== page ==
I think it's actually hard to find a comparable MJ in any sport really.  You have someone like Gretzky who wasn't nearly as marketable but was way more dominant than Jordan in his sport.  Bjorn Borg dominated and made tennis much more popular, after he retired the popularity of the sport died in the US and (at least I think I read) it wasn't until recently we had as many recreational tennis players in the US as we did back then.  Pele in soccer was probably the only name a lot of Americans recognized until we hosted the world cup in '94, most Americans know about Babe Ruth.  

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17 hours ago, Trubiskytime said:

Bingo!!!!!!! Well said.

I think it would have to be an extremely athletic QB who was a dual threat & incredibly exciting to watch. He’d have to take over games and be impossible to stop. He’d basically have to have a superman affect on people.. (as well as win a bunch of rings). And then he’d have to have a marketable personality to be loved worldwide....

I don’t think this will ever happen..

Agreed.

If there is ever gonna be a Michael Jordan of the NFL it will have to be an athletic duel threat QB who is not only the best runner in the league but also the best passer.  Will that ever happen?  I don't know.  But it will have to be that sort of player.  Then he will have to win a lot of rings.

I remember watching some old clips of Randall Cunningham in 1990 and people were comparing him to Michael Jordan.  He had that excitement factor like Michael Vick where if he started winning Super Bowl he could have become the Michael Jordan of the NFL.

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4 hours ago, VanS said:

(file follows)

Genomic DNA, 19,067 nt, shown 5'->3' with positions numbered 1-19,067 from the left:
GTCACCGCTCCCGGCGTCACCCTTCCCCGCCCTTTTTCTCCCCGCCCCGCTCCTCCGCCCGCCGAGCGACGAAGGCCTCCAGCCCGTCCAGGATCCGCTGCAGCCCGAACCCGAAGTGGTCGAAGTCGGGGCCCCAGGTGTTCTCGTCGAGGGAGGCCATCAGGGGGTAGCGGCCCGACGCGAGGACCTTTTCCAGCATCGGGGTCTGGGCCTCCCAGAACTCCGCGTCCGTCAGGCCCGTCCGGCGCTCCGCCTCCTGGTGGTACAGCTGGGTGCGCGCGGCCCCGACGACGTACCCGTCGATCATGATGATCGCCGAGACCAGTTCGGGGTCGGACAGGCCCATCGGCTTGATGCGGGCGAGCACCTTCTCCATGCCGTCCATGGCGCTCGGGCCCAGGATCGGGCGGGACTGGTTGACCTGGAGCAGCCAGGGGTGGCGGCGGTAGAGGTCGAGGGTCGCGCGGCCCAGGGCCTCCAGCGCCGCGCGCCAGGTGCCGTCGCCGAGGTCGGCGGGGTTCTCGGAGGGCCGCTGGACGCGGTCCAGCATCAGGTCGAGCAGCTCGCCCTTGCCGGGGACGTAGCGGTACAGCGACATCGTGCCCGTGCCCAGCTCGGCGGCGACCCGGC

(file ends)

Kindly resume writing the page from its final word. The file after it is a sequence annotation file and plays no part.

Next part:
Agreed.

If there is ever gonna be a Michael Jordan of the NFL it will have to be an athletic duel threat QB who is not only the best runner in the league but also the best passer.  Will that ever happen?  I don't know.  But it will have to be that sort of player.  Then he will have to win a lot of rings.

I remember watching some old clips of Randall Cunningham in 1990 and people were comparing him to Michael Jordan.  He had that excitement factor like Michael Vick where if he started winning Super Bowl he could have become the Michael Jordan of the NFL.

Randall!!!! Man I forgot about him! That’s actually a great name to bring up. Totally agree! Man he was fun to watch! Such a likable guy too. Yeah I would have loved to see him win a Super Bowl. I thought they could do it in those Reggie White years. I always pulled for them when Buddy left the Bears to coach in Philly. 
I still can’t believe that 98 Vikings team didn’t win that game vs the Falcons. That was such a disappointment. We got robbed from seeing that Broncos Vikings matchup.

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13 hours ago, VanS said:

Agreed.

If there is ever gonna be a Michael Jordan of the NFL it will have to be an athletic duel threat QB who is not only the best runner in the league but also the best passer.  Will that ever happen?  I don't know.  But it will have to be that sort of player.  Then he will have to win a lot of rings.